October 28, 2020

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'Toxic genius' trope past its prime

Abusive chef could use more satirical seasoning but dialogue, performances feel fresh

SUPPLIED</p><p>Antagonistic chef Daniel (Aaron Abrams) is awful but his offal is to die for.</p>


Antagonistic chef Daniel (Aaron Abrams) is awful but his offal is to die for.

Hey there, time traveller!
This article was published 14/2/2020 (257 days ago), so information in it may no longer be current.

An indie Canadian drama that centres on the plate-throwing chef at a failing Toronto restaurant, this is a well-constructed character study with a compelling lead performance from Aaron Abrams (TV’s Hannibal) and some sharp dialogue.

In 2020, though, the story of an abrasive, occasionally abusive man getting away with jerky behaviour because he’s a genius sometimes tastes a little stale.

Writer-director Jesse Zigelstein is leaning into the bad-boy dramatics described by Anthony Bourdain in his Kitchen Confidential years — restaurant culture as macho, ego-driven and self-destructive. Bourdain himself later questioned this aggressive mythologizing. As he said in 2017: "To what extent in that book did I provide validation to meatheads?"

Zigelstein’s attitude to meatheadedness is tricky. Sometimes the awfulness of Daniel, his main character, seems to be validated, his raw emotion allied with the authenticity of his food.

And sometimes it’s critiqued, as in a satirical scene where the restaurant’s chef de cuisine Keith (Brandon McKnight) tries to explain to Daniel why he’s leaving to go out on his own: "You’ve always said you’re not a real chef without your own kitchen."

"I was talking about me!" Daniel shouts, in a concise comic reveal of his complete self-absorption.

Daniel starts his morning with black coffee, a cigarette and some 18-year-old scotch. He’s also popping pain pills at a risky rate. In the course of a long day, he yells at subordinates, argues with his ex-wife, lies to his landlord and attempts to save the financial sinkhole of his restaurant by preparing a seven-course tasting meal for a prospective investor.

He also wrangles with Chloe (Lara Jean Chorostecki, another Hannibal alum), his maitre d’. Playing the ever-reasonable woman working with a difficult man, Chorostecki is making the best of a role that sometimes runs close to cliché. Chloe’s job is ostensibly running the front of house, but she spends most of her time bogged down in emotional labour related to Daniel’s needs — talking him down, cheering him up and smoothing things over.

It’s not quite clear whether Daniel is Chloe’s boyfriend or her boss, but he’s clearly crappy at both. When Chloe wants to talk about their relationship, he accuses her of airing "trivial personal grievances." When she wants to talk about business, he asks for a backroom sex act to take the edge off his stress.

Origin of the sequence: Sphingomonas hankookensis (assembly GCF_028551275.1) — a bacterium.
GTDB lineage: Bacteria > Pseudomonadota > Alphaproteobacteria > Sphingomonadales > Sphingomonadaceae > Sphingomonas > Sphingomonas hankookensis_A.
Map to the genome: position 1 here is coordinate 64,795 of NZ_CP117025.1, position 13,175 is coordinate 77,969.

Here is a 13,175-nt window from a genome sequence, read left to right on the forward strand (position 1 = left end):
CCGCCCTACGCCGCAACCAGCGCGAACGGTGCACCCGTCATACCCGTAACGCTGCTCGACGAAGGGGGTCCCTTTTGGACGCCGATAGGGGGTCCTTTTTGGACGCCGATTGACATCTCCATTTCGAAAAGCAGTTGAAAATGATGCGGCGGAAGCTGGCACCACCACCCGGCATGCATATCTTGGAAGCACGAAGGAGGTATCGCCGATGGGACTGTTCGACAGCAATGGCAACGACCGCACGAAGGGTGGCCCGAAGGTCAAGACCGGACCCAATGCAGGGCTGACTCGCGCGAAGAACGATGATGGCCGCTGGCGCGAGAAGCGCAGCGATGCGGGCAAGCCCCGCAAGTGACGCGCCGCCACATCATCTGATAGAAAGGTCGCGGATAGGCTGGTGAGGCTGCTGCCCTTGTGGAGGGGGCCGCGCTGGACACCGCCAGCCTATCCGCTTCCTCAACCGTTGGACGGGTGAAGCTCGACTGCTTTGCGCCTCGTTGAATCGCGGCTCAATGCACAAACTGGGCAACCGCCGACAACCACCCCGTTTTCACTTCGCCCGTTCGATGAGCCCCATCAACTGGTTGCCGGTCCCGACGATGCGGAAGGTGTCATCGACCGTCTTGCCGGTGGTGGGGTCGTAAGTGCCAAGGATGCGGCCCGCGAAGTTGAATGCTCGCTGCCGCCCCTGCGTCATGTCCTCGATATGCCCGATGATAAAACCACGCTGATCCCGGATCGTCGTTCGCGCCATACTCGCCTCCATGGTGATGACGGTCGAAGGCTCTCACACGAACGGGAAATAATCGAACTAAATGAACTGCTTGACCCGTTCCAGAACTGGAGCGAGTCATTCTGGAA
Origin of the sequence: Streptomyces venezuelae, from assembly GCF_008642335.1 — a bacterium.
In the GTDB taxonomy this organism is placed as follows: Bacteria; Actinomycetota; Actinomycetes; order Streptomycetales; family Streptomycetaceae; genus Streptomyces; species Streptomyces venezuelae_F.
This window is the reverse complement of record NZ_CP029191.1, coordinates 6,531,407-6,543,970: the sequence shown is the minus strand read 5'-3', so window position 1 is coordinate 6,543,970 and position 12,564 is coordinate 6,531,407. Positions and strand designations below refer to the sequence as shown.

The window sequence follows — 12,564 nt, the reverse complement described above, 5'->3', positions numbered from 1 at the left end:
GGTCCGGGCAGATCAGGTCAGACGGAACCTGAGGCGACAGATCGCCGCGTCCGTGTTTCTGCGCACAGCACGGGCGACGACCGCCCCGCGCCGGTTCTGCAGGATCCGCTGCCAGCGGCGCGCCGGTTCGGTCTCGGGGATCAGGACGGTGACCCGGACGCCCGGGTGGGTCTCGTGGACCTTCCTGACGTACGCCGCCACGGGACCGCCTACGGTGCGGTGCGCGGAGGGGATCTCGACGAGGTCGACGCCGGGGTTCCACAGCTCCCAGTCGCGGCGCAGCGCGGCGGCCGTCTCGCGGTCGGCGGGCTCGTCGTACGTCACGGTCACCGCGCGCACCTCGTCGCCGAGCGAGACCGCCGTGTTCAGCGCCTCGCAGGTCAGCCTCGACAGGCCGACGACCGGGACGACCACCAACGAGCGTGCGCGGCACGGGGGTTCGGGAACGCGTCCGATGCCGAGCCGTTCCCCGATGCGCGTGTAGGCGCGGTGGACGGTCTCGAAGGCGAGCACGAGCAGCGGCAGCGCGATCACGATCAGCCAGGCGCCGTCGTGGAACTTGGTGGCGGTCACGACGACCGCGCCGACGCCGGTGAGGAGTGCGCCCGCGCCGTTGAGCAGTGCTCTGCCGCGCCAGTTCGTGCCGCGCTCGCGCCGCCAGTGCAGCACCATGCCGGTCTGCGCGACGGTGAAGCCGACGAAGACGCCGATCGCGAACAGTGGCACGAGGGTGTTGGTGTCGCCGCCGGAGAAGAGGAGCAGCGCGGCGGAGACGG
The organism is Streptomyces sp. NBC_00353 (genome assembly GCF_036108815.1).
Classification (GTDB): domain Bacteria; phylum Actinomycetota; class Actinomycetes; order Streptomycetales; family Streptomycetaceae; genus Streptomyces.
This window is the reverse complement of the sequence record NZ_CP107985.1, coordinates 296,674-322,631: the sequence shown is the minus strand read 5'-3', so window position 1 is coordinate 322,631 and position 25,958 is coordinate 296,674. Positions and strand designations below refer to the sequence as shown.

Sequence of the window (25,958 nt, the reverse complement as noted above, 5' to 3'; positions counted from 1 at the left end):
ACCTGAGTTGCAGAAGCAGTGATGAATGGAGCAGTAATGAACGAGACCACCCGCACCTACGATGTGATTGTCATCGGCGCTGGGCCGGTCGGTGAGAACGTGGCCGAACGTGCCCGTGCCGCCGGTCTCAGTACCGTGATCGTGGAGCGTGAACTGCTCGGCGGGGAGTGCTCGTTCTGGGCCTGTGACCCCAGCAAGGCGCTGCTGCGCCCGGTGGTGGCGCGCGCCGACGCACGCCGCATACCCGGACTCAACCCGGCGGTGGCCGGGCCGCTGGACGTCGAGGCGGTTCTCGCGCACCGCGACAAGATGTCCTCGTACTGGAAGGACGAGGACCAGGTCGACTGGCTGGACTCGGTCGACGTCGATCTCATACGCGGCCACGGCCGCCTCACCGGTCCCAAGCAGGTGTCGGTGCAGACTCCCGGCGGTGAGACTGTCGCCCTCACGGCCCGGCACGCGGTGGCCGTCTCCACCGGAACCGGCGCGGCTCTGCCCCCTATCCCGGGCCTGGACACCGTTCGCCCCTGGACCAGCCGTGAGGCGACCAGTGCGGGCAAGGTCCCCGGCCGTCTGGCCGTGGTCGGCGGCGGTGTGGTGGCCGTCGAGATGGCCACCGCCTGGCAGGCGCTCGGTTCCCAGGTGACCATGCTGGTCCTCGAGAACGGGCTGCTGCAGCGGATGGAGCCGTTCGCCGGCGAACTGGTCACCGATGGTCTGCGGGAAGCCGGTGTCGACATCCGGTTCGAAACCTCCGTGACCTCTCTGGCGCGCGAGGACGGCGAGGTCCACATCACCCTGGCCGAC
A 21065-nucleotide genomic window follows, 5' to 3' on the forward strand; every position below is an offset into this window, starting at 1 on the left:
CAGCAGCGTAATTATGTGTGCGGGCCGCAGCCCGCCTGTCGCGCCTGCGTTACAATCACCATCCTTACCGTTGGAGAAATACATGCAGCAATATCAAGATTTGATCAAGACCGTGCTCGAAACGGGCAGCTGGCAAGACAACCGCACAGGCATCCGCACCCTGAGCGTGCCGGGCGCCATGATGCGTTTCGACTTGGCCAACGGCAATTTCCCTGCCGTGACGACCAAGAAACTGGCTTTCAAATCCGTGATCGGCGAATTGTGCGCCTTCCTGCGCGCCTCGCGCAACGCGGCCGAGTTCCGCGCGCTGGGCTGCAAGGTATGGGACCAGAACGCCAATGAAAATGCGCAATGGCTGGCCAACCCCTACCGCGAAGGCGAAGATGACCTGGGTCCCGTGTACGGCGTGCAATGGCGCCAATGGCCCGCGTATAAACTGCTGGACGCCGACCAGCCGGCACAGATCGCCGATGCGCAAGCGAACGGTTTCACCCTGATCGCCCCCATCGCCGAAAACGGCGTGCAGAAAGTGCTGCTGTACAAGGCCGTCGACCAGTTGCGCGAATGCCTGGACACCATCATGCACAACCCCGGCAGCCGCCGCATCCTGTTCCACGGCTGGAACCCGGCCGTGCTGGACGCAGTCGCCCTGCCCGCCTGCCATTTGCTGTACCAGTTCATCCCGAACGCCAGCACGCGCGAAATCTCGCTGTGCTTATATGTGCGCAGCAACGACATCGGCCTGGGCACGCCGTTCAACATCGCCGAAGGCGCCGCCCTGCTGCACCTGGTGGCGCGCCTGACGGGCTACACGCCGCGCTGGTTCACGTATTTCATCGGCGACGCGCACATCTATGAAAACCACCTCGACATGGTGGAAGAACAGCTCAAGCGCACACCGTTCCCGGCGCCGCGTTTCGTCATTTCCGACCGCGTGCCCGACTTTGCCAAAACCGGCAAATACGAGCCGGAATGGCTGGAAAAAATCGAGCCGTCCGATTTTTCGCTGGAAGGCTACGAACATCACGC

Abrams brings a messy, angry energy to his role and wisely resists the need to be liked by the audience.

The script also rejects any kind of sentimentalization, instead lightening the mood with humour, much of it revolving around Daniel’s critiques of contemporary food culture. "It’s ‘food culture’ now?" he complains. "Not just plain food?"

Critics are, of course, dismissed as "pandering parasites," this being a food-movie trope since Ratatouille. Daniel also skewers — sometimes hilariously — Instagram-driven restaurant buzz, corporatized assembly-line "bistronomy" concepts, culinary school ("coddling!") and food-truck "punks." That latter complaint eventually devolves from a "kids these days" rant into something much darker.

Zigelstein’s feature film debut is solid in technical terms. His emphasis on dramatic unity — the film takes place in one location on one day — effectively conveys the pressure-cooker atmosphere of a struggling restaurant. But a little more context might help, especially in moving beyond Daniel’s solipsistic vision of his plight.

Is Daniel a tragic figure, fighting for artistic purity in the face of the profit motive, like Tony Shalhoub in Big Night? Or is he just a toxic jerk, like Bradley Cooper in Burnt? And is Zigelstein’s take on Daniel complex or a little confused?

At one point, Daniel is cradling a $2,000 bottle of burgundy ("At least $2,000," murmurs his sommelier) that has become, with the passage of time, "more complex, nuanced and mature."

It’s not clear whether Daniel will ever be able to do the same. Zigelstein, on the other hand, will be worth watching in the future. This is a flawed film, but it’s got a lot of flavour.


Alison Gillmor

Alison Gillmor

Studying at the University of Winnipeg and later Toronto’s York University, Alison Gillmor planned to become an art historian. She ended up catching the journalism bug when she started as visual arts reviewer at the Winnipeg Free Press in 1992.

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